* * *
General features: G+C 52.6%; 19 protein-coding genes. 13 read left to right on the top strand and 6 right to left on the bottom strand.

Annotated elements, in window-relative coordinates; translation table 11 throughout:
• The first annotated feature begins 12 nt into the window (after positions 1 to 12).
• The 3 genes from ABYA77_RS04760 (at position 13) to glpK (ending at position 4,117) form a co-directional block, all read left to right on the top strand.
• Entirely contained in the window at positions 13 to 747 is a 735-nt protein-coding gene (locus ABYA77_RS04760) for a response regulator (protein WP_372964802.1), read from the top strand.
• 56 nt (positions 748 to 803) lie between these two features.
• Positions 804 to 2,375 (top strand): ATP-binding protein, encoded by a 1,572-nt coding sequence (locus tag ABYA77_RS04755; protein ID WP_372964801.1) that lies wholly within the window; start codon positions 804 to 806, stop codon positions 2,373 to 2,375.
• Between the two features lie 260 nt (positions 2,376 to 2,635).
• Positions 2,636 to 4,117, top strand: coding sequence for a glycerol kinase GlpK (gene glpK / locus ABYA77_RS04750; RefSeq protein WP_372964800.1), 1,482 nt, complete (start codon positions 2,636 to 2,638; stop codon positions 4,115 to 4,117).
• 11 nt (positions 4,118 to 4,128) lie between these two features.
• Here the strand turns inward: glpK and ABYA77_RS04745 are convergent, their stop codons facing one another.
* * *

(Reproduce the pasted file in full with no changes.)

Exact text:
General features: G+C 52.6%; 19 protein-coding genes. 13 read left to right on the top strand and 6 right to left on the bottom strand.

Annotated elements, in window-relative coordinates; translation table 11 throughout:
• The first annotated feature begins 12 nt into the window (after positions 1 to 12).
• The 3 genes from ABYA77_RS04760 (at position 13) to glpK (ending at position 4,117) form a co-directional block, all read left to right on the top strand.
• Entirely contained in the window at positions 13 to 747 is a 735-nt protein-coding gene (locus ABYA77_RS04760) for a response regulator (protein WP_372964802.1), read from the top strand.
• 56 nt (positions 748 to 803) lie between these two features.
• Positions 804 to 2,375 (top strand): ATP-binding protein, encoded by a 1,572-nt coding sequence (locus tag ABYA77_RS04755; protein ID WP_372964801.1) that lies wholly within the window; start codon positions 804 to 806, stop codon positions 2,373 to 2,375.
• Between the two features lie 260 nt (positions 2,376 to 2,635).
• Positions 2,636 to 4,117, top strand: coding sequence for a glycerol kinase GlpK (gene glpK / locus ABYA77_RS04750; RefSeq protein WP_372964800.1), 1,482 nt, complete (start codon positions 2,636 to 2,638; stop codon positions 4,115 to 4,117).
• 11 nt (positions 4,118 to 4,128) lie between these two features.
• Here the strand turns inward: glpK and ABYA77_RS04745 are convergent, their stop codons facing one another.